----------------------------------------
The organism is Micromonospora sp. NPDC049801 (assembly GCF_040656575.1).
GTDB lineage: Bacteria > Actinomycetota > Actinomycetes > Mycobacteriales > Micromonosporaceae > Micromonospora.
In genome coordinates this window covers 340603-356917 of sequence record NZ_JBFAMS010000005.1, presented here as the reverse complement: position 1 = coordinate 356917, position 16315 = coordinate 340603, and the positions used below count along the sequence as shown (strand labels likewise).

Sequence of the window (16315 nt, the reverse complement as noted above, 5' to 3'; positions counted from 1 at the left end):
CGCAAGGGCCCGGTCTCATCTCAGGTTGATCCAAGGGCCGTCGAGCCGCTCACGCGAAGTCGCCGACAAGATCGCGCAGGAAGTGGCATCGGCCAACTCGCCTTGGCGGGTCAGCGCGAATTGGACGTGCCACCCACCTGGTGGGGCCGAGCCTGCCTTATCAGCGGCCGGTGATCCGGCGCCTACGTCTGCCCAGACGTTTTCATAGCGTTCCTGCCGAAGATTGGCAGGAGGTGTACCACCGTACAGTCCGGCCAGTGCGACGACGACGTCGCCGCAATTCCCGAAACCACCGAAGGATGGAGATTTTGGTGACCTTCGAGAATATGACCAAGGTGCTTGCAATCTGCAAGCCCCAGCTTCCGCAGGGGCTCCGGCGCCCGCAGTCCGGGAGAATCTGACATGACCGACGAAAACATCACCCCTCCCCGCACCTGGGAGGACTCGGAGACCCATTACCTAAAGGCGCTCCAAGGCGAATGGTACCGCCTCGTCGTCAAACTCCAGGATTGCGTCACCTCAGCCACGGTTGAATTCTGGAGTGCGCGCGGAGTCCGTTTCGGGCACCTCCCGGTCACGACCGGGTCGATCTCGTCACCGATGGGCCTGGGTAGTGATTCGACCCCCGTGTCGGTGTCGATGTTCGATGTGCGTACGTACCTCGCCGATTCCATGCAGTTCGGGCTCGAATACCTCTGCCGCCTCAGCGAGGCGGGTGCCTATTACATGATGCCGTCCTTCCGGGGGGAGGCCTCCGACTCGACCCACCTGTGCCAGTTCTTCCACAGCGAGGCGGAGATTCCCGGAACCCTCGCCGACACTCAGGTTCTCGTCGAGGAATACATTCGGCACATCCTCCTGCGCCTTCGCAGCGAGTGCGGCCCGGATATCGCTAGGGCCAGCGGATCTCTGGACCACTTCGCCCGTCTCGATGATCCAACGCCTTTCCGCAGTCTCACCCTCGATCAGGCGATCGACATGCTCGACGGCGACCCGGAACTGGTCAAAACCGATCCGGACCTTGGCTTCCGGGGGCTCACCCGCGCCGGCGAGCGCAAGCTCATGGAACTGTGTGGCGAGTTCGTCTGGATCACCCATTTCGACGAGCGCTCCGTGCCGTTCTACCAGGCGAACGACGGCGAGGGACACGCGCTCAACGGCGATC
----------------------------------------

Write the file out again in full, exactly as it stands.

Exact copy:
The organism is Micromonospora sp. NPDC049801 (assembly GCF_040656575.1).
GTDB lineage: Bacteria > Actinomycetota > Actinomycetes > Mycobacteriales > Micromonosporaceae > Micromonospora.
In genome coordinates this window covers 340603-356917 of sequence record NZ_JBFAMS010000005.1, presented here as the reverse complement: position 1 = coordinate 356917, position 16315 = coordinate 340603, and the positions used below count along the sequence as shown (strand labels likewise).

Sequence of the window (16315 nt, the reverse complement as noted above, 5' to 3'; positions counted from 1 at the left end):
CGCAAGGGCCCGGTCTCATCTCAGGTTGATCCAAGGGCCGTCGAGCCGCTCACGCGAAGTCGCCGACAAGATCGCGCAGGAAGTGGCATCGGCCAACTCGCCTTGGCGGGTCAGCGCGAATTGGACGTGCCACCCACCTGGTGGGGCCGAGCCTGCCTTATCAGCGGCCGGTGATCCGGCGCCTACGTCTGCCCAGACGTTTTCATAGCGTTCCTGCCGAAGATTGGCAGGAGGTGTACCACCGTACAGTCCGGCCAGTGCGACGACGACGTCGCCGCAATTCCCGAAACCACCGAAGGATGGAGATTTTGGTGACCTTCGAGAATATGACCAAGGTGCTTGCAATCTGCAAGCCCCAGCTTCCGCAGGGGCTCCGGCGCCCGCAGTCCGGGAGAATCTGACATGACCGACGAAAACATCACCCCTCCCCGCACCTGGGAGGACTCGGAGACCCATTACCTAAAGGCGCTCCAAGGCGAATGGTACCGCCTCGTCGTCAAACTCCAGGATTGCGTCACCTCAGCCACGGTTGAATTCTGGAGTGCGCGCGGAGTCCGTTTCGGGCACCTCCCGGTCACGACCGGGTCGATCTCGTCACCGATGGGCCTGGGTAGTGATTCGACCCCCGTGTCGGTGTCGATGTTCGATGTGCGTACGTACCTCGCCGATTCCATGCAGTTCGGGCTCGAATACCTCTGCCGCCTCAGCGAGGCGGGTGCCTATTACATGATGCCGTCCTTCCGGGGGGAGGCCTCCGACTCGACCCACCTGTGCCAGTTCTTCCACAGCGAGGCGGAGATTCCCGGAACCCTCGCCGACACTCAGGTTCTCGTCGAGGAATACATTCGGCACATCCTCCTGCGCCTTCGCAGCGAGTGCGGCCCGGATATCGCTAGGGCCAGCGGATCTCTGGACCACTTCGCCCGTCTCGATGATCCAACGCCTTTCCGCAGTCTCACCCTCGATCAGGCGATCGACATGCTCGACGGCGACCCGGAACTGGTCAAAACCGATCCGGACCTTGGCTTCCGGGGGCTCACCCGCGCCGGCGAGCGCAAGCTCATGGAACTGTGTGGCGAGTTCGTCTGGATCACCCATTTCGACGAGCGCTCCGTGCCGTTCTACCAGGCGAACGACGGCGAGGGACACGCGCTCAACGGCGATC